O.R. “Cowboy” Richards is remembered as the lead welder on the project. Cowboy Richards was a both a horseshoer and welder, and he was good at both crafts. He probably used a pipe line welder with a hand crank starter. The salesmen that bid on the new aluminum grandstand this spring all commented on the strong design and quality welds on the 60 year old pipe frames.
Weaver Richards, Cleveland, Mo, is Cowboy Richard’s son. “I was only 1 or 2 years old when those bleachers were built, but I can remember Dad talking about the Mound City Rodeo and his pride in having a hand in building the bleachers and helping get the rodeo started”.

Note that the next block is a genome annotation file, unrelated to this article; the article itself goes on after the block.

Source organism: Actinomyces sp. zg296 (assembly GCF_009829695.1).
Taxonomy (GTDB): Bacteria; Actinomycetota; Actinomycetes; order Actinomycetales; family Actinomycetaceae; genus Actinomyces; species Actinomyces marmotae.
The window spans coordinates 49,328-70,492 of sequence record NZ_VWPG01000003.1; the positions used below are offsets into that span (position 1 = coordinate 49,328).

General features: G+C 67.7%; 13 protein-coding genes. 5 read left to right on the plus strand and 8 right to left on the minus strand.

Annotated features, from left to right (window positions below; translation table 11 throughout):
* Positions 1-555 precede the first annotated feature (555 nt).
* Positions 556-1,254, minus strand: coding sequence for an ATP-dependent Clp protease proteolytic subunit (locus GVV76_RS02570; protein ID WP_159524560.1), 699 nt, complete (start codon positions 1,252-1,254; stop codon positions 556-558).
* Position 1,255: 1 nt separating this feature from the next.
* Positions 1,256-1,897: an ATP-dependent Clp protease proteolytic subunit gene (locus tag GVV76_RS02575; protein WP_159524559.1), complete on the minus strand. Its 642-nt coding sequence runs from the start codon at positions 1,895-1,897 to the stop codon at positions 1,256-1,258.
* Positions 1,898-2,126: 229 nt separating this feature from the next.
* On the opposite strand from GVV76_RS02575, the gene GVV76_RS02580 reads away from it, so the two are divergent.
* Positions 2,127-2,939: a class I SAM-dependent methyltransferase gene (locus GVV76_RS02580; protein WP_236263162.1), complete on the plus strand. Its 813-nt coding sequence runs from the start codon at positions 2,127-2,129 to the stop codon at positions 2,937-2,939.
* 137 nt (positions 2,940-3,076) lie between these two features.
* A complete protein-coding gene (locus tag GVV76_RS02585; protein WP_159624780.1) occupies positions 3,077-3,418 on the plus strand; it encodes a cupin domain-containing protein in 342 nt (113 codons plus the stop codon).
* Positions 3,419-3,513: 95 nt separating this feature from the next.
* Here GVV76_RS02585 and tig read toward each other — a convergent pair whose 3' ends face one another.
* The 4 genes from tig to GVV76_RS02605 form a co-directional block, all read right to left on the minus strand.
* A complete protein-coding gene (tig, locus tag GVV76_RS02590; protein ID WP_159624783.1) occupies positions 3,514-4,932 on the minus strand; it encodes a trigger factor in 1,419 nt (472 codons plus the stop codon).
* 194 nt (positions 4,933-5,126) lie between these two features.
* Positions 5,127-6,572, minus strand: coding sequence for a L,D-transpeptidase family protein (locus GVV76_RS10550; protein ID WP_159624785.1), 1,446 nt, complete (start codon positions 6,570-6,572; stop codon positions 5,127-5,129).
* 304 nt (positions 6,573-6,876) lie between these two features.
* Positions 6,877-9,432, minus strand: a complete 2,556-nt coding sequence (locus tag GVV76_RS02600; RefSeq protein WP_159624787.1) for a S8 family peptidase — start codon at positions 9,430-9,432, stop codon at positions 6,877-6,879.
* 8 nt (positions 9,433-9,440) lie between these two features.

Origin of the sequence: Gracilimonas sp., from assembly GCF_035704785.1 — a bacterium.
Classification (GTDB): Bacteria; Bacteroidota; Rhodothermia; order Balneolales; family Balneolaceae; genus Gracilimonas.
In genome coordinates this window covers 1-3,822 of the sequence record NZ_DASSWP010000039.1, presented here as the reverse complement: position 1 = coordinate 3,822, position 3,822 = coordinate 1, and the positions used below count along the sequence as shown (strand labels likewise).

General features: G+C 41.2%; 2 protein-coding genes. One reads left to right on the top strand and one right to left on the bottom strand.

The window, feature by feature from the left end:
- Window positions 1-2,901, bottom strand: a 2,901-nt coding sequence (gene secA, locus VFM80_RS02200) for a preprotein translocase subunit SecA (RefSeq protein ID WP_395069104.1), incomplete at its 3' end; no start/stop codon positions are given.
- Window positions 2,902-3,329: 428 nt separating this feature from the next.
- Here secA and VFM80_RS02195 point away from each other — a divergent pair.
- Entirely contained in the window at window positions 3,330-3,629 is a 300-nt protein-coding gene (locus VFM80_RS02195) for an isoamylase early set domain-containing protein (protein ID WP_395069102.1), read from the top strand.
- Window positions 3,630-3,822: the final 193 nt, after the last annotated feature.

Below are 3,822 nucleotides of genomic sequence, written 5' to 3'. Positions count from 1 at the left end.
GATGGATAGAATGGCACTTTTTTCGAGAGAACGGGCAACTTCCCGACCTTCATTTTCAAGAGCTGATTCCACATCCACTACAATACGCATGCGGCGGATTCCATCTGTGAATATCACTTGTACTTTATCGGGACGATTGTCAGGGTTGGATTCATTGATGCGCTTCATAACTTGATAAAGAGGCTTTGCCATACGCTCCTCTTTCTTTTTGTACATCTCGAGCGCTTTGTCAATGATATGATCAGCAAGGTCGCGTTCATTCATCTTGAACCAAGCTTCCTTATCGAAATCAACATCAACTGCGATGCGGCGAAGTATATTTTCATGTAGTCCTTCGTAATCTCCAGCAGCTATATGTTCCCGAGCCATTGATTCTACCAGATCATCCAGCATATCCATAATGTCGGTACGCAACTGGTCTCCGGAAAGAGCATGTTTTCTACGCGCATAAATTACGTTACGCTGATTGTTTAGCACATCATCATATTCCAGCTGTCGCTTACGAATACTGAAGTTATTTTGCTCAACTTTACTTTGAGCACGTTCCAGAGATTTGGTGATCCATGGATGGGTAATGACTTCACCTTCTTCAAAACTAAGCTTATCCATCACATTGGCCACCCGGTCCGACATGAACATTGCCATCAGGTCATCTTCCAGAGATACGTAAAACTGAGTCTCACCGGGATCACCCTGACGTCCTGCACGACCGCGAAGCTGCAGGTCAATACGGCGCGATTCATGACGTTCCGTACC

Cowboy Richards was living near Blue Mound at the time and had help from several men from that area. Brothers Eyman and Dale Cobbs, Bush City, speculate that their dad, Wayne Cobbs, and uncle Clair Cobbs, were on the crew along with Curly Wright and Charley Hogan. “All of these men were about the same age and interested in the rodeo”, recalls Dale Cobbs.
The 134 year old Linn County Fair, started in 1870, is passing another historical period in its evolution with the installation of new bleachers and lights. The local county fair remains one of the strongest fairs in Kansas because of decades and generations of dedication and support by the Linn County Fair community.
FREE ATTRACTIONS PLANNED FOR MIDWAY
By John Teagarden